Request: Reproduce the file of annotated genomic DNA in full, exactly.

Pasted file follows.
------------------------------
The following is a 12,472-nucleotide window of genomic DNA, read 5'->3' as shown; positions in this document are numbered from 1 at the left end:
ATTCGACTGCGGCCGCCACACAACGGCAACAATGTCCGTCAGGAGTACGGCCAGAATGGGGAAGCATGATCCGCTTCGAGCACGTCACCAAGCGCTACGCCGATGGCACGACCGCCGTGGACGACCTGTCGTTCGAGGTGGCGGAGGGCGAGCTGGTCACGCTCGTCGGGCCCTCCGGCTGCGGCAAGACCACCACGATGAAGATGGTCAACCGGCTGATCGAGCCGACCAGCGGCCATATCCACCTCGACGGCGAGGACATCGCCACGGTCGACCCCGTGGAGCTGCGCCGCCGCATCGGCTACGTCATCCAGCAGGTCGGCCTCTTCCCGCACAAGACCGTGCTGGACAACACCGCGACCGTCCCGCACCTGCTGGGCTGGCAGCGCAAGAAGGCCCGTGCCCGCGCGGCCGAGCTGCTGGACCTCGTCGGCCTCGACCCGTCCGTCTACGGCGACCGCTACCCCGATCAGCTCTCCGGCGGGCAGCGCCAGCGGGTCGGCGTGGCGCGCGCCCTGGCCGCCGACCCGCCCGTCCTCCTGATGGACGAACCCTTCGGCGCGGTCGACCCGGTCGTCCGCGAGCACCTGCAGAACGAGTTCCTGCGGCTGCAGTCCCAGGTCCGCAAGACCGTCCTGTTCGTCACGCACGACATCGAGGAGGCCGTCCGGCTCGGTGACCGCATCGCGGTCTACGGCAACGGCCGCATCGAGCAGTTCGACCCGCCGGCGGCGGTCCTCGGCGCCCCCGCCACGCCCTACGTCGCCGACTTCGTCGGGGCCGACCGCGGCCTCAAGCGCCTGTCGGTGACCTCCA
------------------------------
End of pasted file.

The following is a 12,472-nucleotide window of genomic DNA, read 5'->3' as shown; positions in this document are numbered from 1 at the left end:
ATTCGACTGCGGCCGCCACACAACGGCAACAATGTCCGTCAGGAGTACGGCCAGAATGGGGAAGCATGATCCGCTTCGAGCACGTCACCAAGCGCTACGCCGATGGCACGACCGCCGTGGACGACCTGTCGTTCGAGGTGGCGGAGGGCGAGCTGGTCACGCTCGTCGGGCCCTCCGGCTGCGGCAAGACCACCACGATGAAGATGGTCAACCGGCTGATCGAGCCGACCAGCGGCCATATCCACCTCGACGGCGAGGACATCGCCACGGTCGACCCCGTGGAGCTGCGCCGCCGCATCGGCTACGTCATCCAGCAGGTCGGCCTCTTCCCGCACAAGACCGTGCTGGACAACACCGCGACCGTCCCGCACCTGCTGGGCTGGCAGCGCAAGAAGGCCCGTGCCCGCGCGGCCGAGCTGCTGGACCTCGTCGGCCTCGACCCGTCCGTCTACGGCGACCGCTACCCCGATCAGCTCTCCGGCGGGCAGCGCCAGCGGGTCGGCGTGGCGCGCGCCCTGGCCGCCGACCCGCCCGTCCTCCTGATGGACGAACCCTTCGGCGCGGTCGACCCGGTCGTCCGCGAGCACCTGCAGAACGAGTTCCTGCGGCTGCAGTCCCAGGTCCGCAAGACCGTCCTGTTCGTCACGCACGACATCGAGGAGGCCGTCCGGCTCGGTGACCGCATCGCGGTCTACGGCAACGGCCGCATCGAGCAGTTCGACCCGCCGGCGGCGGTCCTCGGCGCCCCCGCCACGCCCTACGTCGCCGACTTCGTCGGGGCCGACCGCGGCCTCAAGCGCCTGTCGGTGACCTCCA